Although I was nervous at first about the prospect of wet lab, I’ve found that it is highly engaging and fun. The hours fly by, and I always feel satisfied after accomplishing the day’s work. Phage Hunting is definitely the highlight of my week, and I can tell that each day I am learning more about phages and lab research in general. I’m looking forward to completing the semester!

Posted in From the Phage Hunters | Leave a comment

Missing the Wet Lab

By Matthew Williams

I am not the biggest fan of genome annotation. It’s not that I don’t find genetics interesting; although I know little about genetics, I find the topic fascinating. The problem lies within the cut and dry process of annotating.

For starters, I had to download Virtual Box because the programs only work on Windows, and I own a Mac. The interface on Virtual Box is just poor. The screen that I can work on in Virtual box is about 1/4 of my entire computer screen. There might be a way to better this situation, but I am not the best with technology, so it is frustrating for me.

Next, I find the annotation process repetitive and boring. I was never able to blast the entire genome, so I have to copy and paste the amino acid sequence for each gene and personally blast them using the blastp website. It just gets old after awhile. It would be nice if I could just copy and paste the results into DNA Master, but of course it doesn’t work that way. That would just make too much sense.

To continue, I don’t understand how HHPred can predict the function of a gene. My understanding is that the program compares the amino acid sequence of a gene to a bunch of databases and magically can predict the folds in the protein, and as a result determines its function. To HHPred’s credit, I do not understand a lot about genetics or how folds work in proteins. But all I am saying is that if I understood how it worked, the annotation process would be more enticing…. Maybe…

Yes, the source of most of my complaining lies in my own incompetence. I do want to learn more about genetics, and I will do so when I have free time. I could probably fit it in my free time in between my two-a-day training sessions for soccer, 16 credit course load, or my 15 hours worth of research I do every week.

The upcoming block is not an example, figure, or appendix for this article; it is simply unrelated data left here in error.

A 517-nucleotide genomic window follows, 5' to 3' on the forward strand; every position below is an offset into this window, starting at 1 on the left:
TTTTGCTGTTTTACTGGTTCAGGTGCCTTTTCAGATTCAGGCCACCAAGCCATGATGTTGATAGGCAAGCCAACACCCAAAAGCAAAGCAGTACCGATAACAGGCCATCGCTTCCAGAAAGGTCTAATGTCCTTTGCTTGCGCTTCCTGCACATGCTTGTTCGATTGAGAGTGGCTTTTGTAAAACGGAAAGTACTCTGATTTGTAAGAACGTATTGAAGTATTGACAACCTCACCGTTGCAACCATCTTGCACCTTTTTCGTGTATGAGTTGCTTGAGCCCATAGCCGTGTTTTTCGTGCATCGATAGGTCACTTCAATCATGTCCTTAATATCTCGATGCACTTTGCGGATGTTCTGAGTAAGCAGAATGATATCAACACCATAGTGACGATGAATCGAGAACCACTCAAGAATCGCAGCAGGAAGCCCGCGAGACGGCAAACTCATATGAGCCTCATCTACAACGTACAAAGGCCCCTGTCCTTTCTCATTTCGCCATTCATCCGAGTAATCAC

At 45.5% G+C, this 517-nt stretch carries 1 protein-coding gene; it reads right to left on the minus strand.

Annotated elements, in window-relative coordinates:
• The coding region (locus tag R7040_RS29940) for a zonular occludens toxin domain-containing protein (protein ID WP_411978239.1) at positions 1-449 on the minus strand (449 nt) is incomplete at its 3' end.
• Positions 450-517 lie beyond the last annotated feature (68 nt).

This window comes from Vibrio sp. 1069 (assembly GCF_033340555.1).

But in all seriousness, I do have a problem with the annotation process. It seems like whenever we come across something new or different, we are supposed to change it to be similar to the other genomes that have been annotated. For example “TTG start sites are less common.” Well if everyone annotating a genome has this mentality and therefore changes the start site to fit the mold, then of course TTG start sites are going to be less common. Also predicting the function of genes based on earlier annotations seems sketchy. While the people who developed the DNA Master Annotation Guide have way more experience and knowledge about genetics and annotation than I do, I would like to pose a question for them. Does their “guidelines for annotation” foster the potential for diversity in phage genomes?

To conclude, I miss the wet lab. I want to develop an experiment to quantify the diffusion rate of Phatniss. I am having some trouble developing a protocol to do so, but I thought it would be cool to compare the difference of diffusion rates in different densities of agar. In a practical sense, this would relate to the diffusion rate in different densities of soil.

 

Posted in From the Phage Hunters | Leave a comment

A Whole New World

By Taylor Veralli

Ugh, I’m just going to say it. Phage Hunting went from my favorite class last semester to my least favorite this semester. I dread the potentially 2.5 hours spent discussing gene annotation every Tuesday and Thursday. The professor and my classmates are honestly the worst, I don’t know what happened (I used to think everyone was great, but now they are just so lame). I sit in class just hoping it will end soon, just so that I can go back to my dorm and annotate more genes. To be honest I wish I had the foresight to drop this class and explore other options.

April Fools :)

In reality, the second semester of Phage Hunting is quite different from the first semester, yet still very enjoyable. Working in the lab was definitely fun, (I’d be lying if I said I wouldn’t rather be there on most days) however, gene annotation (while tedious and confusing at first) is actually quite interesting. We all learned so many practical lab skills last semester, it was nice to learn the science of the genes that make up my little phage. As a class we were also able to learn just how difficult getting Windows and Linux operating systems onto a Mac. (On that note, my non-computer science major self feels like such a badass when running three operating systems simultaneously). The actual process of gene annotation is a rather tedious and repetitious after a while, but I’m assuming the end result is well worth it.

This semester is also interesting because I am literally watching, and actively participating in the picking apart and labeling of what became my child during the first semester. It is a really weird feeling seeing the thing you harvested over many long hours in the lab, just quantified into a computer file of just A,T,C, and Gs. Then multiple programs and undergraduates had to further analyze just what makes your baby phage unique. Honestly the whole thing is almost worthy of an existential crisis. As if this wasn’t unsettling enough, I also cringe with slight embarrassment at every mention at the name “Phatniss” because everyone is painfully aware at how obsessed I am with the Hunger Games.

Just to be explicit: I still adore this class and all of the amazing things that I have gotten out of it.

Posted in From the Phage Hunters | Tagged , , , , | Leave a comment